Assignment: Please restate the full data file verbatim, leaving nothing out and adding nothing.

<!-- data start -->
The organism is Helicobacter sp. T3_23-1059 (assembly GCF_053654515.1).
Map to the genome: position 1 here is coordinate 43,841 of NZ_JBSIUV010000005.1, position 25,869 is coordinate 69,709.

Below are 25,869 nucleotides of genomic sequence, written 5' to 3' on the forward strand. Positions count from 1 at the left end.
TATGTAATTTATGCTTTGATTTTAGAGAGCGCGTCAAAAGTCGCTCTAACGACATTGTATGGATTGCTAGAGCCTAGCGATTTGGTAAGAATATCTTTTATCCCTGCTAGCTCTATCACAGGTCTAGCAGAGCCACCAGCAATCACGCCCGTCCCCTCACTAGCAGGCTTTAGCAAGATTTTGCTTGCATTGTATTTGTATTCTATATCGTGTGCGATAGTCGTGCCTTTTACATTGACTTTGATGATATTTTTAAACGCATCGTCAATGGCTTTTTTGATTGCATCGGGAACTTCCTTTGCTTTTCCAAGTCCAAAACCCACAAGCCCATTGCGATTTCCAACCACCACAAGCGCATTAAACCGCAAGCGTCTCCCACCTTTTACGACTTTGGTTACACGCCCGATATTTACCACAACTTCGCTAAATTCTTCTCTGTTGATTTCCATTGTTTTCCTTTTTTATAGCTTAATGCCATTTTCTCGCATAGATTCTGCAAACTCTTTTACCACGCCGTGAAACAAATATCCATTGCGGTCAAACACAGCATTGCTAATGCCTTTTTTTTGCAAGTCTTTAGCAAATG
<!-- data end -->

The organism is Helicobacter sp. T3_23-1059 (assembly GCF_053654515.1).
Map to the genome: position 1 here is coordinate 43,841 of NZ_JBSIUV010000005.1, position 25,869 is coordinate 69,709.

Below are 25,869 nucleotides of genomic sequence, written 5' to 3' on the forward strand. Positions count from 1 at the left end.
TATGTAATTTATGCTTTGATTTTAGAGAGCGCGTCAAAAGTCGCTCTAACGACATTGTATGGATTGCTAGAGCCTAGCGATTTGGTAAGAATATCTTTTATCCCTGCTAGCTCTATCACAGGTCTAGCAGAGCCACCAGCAATCACGCCCGTCCCCTCACTAGCAGGCTTTAGCAAGATTTTGCTTGCATTGTATTTGTATTCTATATCGTGTGCGATAGTCGTGCCTTTTACATTGACTTTGATGATATTTTTAAACGCATCGTCAATGGCTTTTTTGATTGCATCGGGAACTTCCTTTGCTTTTCCAAGTCCAAAACCCACAAGCCCATTGCGATTTCCAACCACCACAAGCGCATTAAACCGCAAGCGTCTCCCACCTTTTACGACTTTGGTTACACGCCCGATATTTACCACAACTTCGCTAAATTCTTCTCTGTTGATTTCCATTGTTTTCCTTTTTTATAGCTTAATGCCATTTTCTCGCATAGATTCTGCAAACTCTTTTACCACGCCGTGAAACAAATATCCATTGCGGTCAAACACAGCATTGCTAATGCCTTTTTTTTGCAAGTCTTTAGCAAATG